HIMSS goes to Congress, 'asks' in hand
HIMSS delegates from states across the country are heading up Capitol Hill Thursday with three "asks" for health IT. They've discussed in several private committee meetings how they would approach the lawmakers or – in several cases – the lawmakers' staffers.
Congressional staff can be influential, notes Tom Leary, vice president of government relations for HIMSS.
They would want to ask for something meaningful, not too easy, but not impossible either – something of substance, something that would make a difference. HIMSS, after all, calls itself a "global caused-based organization."
The HIMSS public policy team put together a list of 16 tops for effective congressional office visits. Among them, "Make the home state district connections and establish that important constituent relationship. Ask questions to gain further insight. Request the representative or senator's position on each 'ask.'"
Here are HIMSS' asks:
- Minimize disruption in our nation's health delivery system emanating from federally mandated health IT program changes.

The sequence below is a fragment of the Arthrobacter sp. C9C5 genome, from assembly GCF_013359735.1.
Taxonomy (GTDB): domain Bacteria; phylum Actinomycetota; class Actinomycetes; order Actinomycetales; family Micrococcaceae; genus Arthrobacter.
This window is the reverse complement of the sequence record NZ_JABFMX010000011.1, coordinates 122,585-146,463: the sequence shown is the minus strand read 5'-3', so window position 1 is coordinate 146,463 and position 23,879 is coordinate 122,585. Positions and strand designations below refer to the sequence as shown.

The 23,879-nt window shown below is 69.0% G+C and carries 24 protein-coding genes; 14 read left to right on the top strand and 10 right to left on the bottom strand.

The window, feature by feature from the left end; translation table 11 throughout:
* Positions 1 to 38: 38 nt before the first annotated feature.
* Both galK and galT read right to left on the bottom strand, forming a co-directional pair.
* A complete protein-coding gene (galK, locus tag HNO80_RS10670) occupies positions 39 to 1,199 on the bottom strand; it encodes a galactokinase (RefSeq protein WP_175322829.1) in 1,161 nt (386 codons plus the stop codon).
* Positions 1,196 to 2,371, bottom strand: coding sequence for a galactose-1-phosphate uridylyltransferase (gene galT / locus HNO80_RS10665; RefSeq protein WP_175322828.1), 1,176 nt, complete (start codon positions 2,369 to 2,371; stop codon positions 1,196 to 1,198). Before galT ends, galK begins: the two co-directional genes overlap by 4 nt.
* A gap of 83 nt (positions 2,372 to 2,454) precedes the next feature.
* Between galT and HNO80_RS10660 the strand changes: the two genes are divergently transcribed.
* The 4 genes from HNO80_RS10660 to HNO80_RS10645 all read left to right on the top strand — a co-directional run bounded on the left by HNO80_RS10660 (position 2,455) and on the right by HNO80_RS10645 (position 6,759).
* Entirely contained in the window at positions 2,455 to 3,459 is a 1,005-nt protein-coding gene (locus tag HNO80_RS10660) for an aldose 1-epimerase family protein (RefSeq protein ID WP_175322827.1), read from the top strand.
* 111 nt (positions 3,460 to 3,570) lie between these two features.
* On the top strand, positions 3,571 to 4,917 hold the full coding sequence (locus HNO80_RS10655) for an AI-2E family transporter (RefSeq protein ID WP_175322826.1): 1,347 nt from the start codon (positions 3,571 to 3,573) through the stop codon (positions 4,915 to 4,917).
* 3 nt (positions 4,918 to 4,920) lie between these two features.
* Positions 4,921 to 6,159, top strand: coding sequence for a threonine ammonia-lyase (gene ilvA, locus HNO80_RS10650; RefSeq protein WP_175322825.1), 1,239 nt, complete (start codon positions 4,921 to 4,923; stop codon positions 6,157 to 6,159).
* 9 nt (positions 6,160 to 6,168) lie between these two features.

- Fund the National Coordinator for Health IT to achieve interoperability, improve clinical quality and ensure patient privacy and safety.
- Expand telehealth services to improve patient access and outcomes and decrease healthcare costs.
There are asks, and then there are recommendations. HIMSS goes on to offer Congress recommendations for each of the HIMSS requests, urging Congress to require the HHS Secretary "to publish a review, evaluation and recommendations on the five-year roadmap of all mandated, health IT requirements and program changes affecting patients and the operations of providers, payers and/or health IT vendors."
The request is not likely to come as a surprise to anyone – not providers, not vendors, not even Congress. The recent pushback on various government requirements recently has been forceful, seemingly fueled by frustration. The dissent has been embraced by most healthcare professional organizations whose members are affected by the government mandates, especially the requirements with competing deadlines.
Having called the government to task for failing to coordinate mandates, HIMSS noted in its recommendations to Congress, that it supported ICD-10, clinical quality measures, interoperability and several other initiatives critical to best use of health IT.
Still, HIMSS points to several programs in need of coordination: health IT incentives, HIE funding, standards, clinical quality measures, patient safety and accountable care/payment reform.